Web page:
The irony of having to come online to write this post doesn’t wear thin on me. However, living in an age of increasing connectivity, there seems to be very few opportunities to truly relish in moments of disconnection. Over the last couple of months I’ve been increasingly wanting to take more time offline for the simple reason that there is a beauty in disconnection that we don’t appreciate until we’ve accepted that there are multiple benefits of disconnecting for our self and our spiritual well-being.
Our culture of constant communication and being interconnected with others online has adversely made us more stressed in some cases as well as addicts to responding to every source of information that comes our way! Whilst technology and being able to connect with someone and exchange information in a matter of minutes is a huge benefit, our lack of disconnection time has perhaps caused us to neglect the development of relationships that truly matter to us – like spending time offline with family, friends and colleagues- real meaningful time. I have to admit, the online world is a distraction from being truly present with those around us and connecting on a human level. For those of us who spend much of our communication with colleagues online anyway, it’s even more important to find those opportunities for regular disconnection.
In a bid to have more disconnection time and to free my mind of virtual distractions (no matter how good they may be!), I decided that there’d be no harm in getting rid of my smartphone last year before Ramadan. It has been 6 months without a phone that gives me access to emails (or Facebook which is some people’s biggest online addiction!) and I have to say I genuinely have relished in these opportunities of disconnection and really been able to deeply build on relationships than I would’ve been able to online.
Here are a few other lessons I have learnt and skills I have learnt over the past few months through disconnection:
1. Personal reflection:
One of the most significant benefits of having become disconnected in certain hours of the day has been of being able to personally reflect. This means I get to set my own agenda about what I read and get the chance to digest and reflect at the start and end of the day. In the age of information overload, there is a real sense of lack of focus and people simply have no time for personal reflection because we’re constantly being fed information and tasks by others.
Another immensely liberating feeling of disconnection time for personal reflection has been that it keeps my mind free from ‘urgent matters’ and I really feel that I’m thinking about the more important things in life than the online matters which can wait. If it’s truly urgent they can call me.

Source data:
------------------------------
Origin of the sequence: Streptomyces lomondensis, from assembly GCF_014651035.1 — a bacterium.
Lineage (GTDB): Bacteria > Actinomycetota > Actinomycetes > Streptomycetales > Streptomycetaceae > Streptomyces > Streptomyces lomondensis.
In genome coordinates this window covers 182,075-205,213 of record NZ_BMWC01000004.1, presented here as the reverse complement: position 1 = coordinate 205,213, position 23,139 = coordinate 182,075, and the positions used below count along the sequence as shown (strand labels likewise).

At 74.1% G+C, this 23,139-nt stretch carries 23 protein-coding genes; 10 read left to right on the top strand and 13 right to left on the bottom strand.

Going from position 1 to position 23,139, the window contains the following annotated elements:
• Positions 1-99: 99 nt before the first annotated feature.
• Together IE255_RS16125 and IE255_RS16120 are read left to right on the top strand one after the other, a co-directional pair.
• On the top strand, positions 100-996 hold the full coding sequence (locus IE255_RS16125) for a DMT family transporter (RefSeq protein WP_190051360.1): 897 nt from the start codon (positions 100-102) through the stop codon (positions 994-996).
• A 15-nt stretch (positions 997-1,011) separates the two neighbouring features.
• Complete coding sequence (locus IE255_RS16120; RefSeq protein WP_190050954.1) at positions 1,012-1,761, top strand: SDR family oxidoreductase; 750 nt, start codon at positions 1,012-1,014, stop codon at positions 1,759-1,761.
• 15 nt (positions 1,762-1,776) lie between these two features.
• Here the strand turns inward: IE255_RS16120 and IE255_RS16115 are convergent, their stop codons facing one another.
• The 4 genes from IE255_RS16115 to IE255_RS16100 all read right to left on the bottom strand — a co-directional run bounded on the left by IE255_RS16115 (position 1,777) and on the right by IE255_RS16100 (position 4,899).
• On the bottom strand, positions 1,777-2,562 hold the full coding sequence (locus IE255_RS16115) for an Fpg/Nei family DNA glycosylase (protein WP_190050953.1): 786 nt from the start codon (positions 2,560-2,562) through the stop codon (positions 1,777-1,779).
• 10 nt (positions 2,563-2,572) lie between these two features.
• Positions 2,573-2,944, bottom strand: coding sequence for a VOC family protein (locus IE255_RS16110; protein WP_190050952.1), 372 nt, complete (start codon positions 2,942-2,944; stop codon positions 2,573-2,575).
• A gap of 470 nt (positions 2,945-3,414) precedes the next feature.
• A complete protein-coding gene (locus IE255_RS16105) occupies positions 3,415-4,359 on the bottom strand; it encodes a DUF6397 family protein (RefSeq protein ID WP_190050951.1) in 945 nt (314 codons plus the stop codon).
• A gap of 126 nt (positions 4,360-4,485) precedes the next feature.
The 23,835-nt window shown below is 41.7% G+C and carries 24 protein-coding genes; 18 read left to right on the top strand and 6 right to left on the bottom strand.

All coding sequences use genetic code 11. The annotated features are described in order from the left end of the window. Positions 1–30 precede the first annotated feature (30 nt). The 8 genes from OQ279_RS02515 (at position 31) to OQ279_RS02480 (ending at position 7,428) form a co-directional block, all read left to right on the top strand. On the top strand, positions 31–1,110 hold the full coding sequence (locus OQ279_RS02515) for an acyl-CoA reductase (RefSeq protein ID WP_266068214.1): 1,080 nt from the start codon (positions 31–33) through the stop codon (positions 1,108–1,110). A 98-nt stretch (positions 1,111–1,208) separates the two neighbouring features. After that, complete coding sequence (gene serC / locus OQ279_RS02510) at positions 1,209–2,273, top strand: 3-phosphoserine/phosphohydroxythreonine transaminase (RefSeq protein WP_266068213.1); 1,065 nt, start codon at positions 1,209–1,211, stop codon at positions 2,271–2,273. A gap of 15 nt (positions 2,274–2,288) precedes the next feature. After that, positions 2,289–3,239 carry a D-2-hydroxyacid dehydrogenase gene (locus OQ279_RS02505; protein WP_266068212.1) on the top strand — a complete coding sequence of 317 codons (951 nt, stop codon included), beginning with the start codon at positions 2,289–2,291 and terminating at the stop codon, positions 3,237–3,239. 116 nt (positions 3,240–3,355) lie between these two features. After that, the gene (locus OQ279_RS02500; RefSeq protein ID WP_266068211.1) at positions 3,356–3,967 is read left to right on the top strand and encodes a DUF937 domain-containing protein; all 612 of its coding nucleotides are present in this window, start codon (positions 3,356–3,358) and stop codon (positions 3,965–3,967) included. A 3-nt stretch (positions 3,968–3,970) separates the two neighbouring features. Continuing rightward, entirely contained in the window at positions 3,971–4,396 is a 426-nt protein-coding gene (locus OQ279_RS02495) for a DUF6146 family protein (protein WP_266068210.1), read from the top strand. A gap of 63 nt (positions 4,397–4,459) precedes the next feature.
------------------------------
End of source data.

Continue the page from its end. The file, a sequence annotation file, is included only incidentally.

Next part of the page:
2. Enhanced communication:
Perhaps one of the lost arts of this generation is being able to strike up an interesting conversation and on a truly human and engaging level. Being disconnected has enhanced my communication ability with others and meant I have to rethink how to communicate a message which can be taken quite lightly or without any real understanding online. In particular, being able to articulate ideas and thoughts to an audience and share those that are organic and original can come from those opportune moments of disconnection.
3. Presence of the mind:
For those of us who live in busy city suburbs, the ability to focus is an even greater challenge, as messages are constantly being drilled into our minds from the moment we step out of the door to the moment we leave work! This is made even worse when we check our Blackberry or iPhone every hour for yet more requests of our time. It’s a wonder that we haven’t gone crazy amidst it all! Yet leaving the emails out of sight and any such online connection when I’m away from the desk has definitely allowed me to be more present. This means I’ve been able to reflect on the day to day normal actions of others and think more clearly than be influenced by multiple channels of information.
4. Engaged conversations:
One way of measuring our ‘presence’ is through the way we interact with others. Online communication allows for great thoughts to be recorded, don’t get me wrong. However, the added value of being able to engage with an individual through conversation is definitely a beautiful art we must strive to retain in this era of technology. I personally felt this at times where I’ve sat down with a family member and just asked each other about life, or decided I would meet up with a friend rather than call her just so we could see engage in a more meaningful conversation where each of us could appreciate one another more at the end of it.
5. Improved worship:
Ultimately our online time is a huge distraction from acts of worship. It gets you thinking about 10 different things all at once that we get lost in a whirlwind of information that we don’t know what to do with! Sadly we do not feel the true presence of being with our Lord like the spiritual leaders of our past. However, disconnection time is most beneficial for reconnecting with our spiritual self. Only through more disconnection time can we build our relationship with our Lord, show those we love that we care and be more content in freeing ourselves and our minds from the not so important things in life.
I’ve concluded, we must embrace the beauty of disconnection to revive our selves and seize opportunities to be in the beauty of disconnection whatever chance we get.
About the author
Beeworker is an aspiring Productive Muslimah who seeks to spread goodness through her active involvement in projects that make a difference to her society. Follow her work at: http://beeworker.blogspot.com